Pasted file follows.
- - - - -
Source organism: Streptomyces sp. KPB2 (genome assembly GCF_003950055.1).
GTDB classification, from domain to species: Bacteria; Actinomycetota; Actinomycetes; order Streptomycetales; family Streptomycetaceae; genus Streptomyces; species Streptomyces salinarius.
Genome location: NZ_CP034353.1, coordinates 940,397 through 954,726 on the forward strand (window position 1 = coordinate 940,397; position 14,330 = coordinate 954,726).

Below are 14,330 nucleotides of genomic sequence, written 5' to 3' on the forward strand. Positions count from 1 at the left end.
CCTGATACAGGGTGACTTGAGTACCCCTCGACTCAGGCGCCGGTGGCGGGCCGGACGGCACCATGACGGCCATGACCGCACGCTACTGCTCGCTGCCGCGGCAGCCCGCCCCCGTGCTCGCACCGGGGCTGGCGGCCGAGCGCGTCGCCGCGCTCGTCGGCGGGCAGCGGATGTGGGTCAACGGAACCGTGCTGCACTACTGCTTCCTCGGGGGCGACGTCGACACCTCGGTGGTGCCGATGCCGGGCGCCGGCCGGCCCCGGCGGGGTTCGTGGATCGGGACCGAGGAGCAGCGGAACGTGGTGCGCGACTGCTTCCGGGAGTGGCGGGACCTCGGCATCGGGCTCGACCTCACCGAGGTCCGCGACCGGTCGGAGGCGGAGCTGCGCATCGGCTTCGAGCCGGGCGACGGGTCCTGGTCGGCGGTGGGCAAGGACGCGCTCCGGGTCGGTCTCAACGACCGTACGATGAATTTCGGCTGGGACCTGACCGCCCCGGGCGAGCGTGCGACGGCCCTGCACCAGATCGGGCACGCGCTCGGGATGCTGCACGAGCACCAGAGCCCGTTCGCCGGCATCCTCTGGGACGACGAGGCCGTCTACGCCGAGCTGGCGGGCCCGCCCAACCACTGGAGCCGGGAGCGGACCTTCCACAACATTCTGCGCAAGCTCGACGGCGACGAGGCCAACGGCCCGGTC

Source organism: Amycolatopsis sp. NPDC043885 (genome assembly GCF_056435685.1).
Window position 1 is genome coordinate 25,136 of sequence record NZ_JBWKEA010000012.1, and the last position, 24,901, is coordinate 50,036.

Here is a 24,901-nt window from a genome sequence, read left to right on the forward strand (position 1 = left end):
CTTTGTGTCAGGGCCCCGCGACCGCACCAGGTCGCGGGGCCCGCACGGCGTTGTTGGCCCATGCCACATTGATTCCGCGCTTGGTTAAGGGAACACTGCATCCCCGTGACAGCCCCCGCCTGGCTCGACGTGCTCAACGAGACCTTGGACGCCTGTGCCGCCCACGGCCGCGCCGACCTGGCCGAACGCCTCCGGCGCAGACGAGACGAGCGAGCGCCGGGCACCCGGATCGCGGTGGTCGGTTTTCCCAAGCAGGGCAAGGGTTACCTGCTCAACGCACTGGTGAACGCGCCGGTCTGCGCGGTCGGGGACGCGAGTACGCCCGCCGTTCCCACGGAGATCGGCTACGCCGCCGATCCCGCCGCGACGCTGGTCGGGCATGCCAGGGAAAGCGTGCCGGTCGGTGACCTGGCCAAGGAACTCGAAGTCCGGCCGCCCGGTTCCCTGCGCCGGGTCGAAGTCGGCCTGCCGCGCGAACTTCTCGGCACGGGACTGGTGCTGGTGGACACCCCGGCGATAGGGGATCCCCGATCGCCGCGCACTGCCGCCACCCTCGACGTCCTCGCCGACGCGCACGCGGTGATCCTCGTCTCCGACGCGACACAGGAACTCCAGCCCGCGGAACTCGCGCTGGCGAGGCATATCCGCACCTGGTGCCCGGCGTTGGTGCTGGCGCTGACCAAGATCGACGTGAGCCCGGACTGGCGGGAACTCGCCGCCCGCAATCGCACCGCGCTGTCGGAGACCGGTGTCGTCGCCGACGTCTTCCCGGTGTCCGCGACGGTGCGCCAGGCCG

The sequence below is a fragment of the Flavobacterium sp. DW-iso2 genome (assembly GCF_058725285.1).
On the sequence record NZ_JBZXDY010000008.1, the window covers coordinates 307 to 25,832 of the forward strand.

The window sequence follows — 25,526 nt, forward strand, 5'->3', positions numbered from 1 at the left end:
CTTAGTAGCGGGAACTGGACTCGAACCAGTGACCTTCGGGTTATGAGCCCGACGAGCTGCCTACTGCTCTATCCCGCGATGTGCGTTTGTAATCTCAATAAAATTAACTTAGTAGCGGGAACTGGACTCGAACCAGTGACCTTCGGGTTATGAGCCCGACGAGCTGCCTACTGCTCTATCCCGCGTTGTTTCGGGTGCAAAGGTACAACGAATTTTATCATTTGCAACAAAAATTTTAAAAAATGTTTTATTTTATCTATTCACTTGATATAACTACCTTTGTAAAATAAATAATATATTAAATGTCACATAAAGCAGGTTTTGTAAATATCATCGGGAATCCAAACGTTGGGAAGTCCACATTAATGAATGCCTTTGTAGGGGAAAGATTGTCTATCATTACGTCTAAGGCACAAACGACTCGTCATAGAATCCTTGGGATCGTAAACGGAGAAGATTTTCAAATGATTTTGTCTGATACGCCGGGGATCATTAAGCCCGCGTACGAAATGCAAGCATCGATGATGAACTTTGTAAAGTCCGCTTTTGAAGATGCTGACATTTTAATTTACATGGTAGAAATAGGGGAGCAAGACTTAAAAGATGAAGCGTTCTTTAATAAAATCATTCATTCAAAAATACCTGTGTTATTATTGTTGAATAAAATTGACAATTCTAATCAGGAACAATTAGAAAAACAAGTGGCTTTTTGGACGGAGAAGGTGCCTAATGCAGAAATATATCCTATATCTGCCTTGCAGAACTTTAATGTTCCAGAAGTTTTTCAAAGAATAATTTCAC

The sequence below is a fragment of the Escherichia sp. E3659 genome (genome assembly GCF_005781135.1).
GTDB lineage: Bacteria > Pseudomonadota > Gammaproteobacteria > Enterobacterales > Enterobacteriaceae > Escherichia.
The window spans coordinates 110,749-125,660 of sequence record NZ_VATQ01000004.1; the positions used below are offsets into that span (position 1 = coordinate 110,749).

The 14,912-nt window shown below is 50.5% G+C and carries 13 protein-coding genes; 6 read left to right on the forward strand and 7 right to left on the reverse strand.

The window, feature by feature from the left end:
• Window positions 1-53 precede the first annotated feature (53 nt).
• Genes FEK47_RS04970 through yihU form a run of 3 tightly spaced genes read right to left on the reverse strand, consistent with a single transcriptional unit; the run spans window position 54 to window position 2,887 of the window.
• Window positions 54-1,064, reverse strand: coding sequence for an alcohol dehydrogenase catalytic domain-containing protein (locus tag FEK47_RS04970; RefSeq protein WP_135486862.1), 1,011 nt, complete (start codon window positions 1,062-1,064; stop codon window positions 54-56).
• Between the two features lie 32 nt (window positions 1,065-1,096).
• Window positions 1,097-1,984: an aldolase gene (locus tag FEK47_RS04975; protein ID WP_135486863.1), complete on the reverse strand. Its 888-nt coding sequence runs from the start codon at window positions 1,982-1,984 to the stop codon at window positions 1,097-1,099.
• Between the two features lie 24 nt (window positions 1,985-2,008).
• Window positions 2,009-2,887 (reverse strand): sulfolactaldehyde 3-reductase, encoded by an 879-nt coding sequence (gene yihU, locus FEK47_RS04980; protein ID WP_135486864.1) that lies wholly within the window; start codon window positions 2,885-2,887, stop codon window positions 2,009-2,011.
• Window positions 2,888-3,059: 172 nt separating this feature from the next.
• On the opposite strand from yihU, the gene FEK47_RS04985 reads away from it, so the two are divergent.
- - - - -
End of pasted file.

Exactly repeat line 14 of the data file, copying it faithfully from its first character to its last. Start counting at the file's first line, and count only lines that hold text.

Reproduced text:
The sequence below is a fragment of the Escherichia sp. E3659 genome (genome assembly GCF_005781135.1).